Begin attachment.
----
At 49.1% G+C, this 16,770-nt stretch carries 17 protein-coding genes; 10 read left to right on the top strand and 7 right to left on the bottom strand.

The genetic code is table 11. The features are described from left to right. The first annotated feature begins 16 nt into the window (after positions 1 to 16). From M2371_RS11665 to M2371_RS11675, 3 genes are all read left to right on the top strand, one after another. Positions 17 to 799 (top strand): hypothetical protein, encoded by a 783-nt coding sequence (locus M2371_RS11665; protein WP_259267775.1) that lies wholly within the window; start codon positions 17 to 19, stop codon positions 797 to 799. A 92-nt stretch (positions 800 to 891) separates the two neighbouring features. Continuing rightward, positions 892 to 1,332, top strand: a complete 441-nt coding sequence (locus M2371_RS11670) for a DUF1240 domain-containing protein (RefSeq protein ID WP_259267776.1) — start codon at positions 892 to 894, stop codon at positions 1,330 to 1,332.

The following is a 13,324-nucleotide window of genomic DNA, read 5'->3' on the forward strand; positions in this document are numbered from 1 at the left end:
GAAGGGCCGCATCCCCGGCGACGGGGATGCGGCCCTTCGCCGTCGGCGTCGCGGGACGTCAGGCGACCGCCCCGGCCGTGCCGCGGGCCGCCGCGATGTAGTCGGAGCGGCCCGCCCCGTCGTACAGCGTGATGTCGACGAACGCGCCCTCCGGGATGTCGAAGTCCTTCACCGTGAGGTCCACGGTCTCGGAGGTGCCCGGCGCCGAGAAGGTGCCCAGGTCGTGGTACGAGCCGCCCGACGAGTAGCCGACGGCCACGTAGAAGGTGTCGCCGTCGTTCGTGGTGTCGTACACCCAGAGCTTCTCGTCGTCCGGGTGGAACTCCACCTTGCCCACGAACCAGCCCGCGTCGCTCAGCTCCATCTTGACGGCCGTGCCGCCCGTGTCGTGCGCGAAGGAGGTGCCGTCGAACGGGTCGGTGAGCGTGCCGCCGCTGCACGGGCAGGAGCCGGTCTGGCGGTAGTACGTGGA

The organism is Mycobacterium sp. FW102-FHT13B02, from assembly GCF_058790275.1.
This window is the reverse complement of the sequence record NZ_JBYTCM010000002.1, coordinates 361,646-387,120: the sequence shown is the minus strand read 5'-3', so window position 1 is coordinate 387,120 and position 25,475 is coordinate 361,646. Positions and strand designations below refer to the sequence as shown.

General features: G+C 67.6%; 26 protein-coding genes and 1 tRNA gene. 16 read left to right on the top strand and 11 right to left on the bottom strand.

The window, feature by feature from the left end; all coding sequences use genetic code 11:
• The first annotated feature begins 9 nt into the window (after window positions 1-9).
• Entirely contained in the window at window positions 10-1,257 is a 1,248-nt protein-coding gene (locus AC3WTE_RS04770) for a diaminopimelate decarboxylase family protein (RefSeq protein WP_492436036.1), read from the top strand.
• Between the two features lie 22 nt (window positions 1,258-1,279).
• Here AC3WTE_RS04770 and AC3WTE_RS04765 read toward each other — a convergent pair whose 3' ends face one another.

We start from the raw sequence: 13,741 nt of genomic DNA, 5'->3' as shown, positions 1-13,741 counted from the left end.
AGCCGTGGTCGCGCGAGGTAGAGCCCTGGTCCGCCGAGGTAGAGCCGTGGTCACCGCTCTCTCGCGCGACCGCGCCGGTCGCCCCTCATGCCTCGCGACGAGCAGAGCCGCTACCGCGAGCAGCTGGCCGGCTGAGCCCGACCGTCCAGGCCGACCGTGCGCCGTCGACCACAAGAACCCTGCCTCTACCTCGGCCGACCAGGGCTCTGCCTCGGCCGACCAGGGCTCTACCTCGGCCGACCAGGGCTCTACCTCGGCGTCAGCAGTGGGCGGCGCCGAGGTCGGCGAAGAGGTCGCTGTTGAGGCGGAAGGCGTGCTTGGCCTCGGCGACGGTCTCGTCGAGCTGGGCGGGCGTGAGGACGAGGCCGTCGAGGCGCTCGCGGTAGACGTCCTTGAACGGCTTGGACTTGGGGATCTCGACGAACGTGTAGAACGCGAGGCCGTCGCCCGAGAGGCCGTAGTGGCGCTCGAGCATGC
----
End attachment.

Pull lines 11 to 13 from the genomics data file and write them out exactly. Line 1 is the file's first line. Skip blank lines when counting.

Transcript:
• Between the two features lie 22 nt (window positions 1,258-1,279).
• Here AC3WTE_RS04770 and AC3WTE_RS04765 read toward each other — a convergent pair whose 3' ends face one another.

We start from the raw sequence: 13,741 nt of genomic DNA, 5'->3' as shown, positions 1-13,741 counted from the left end.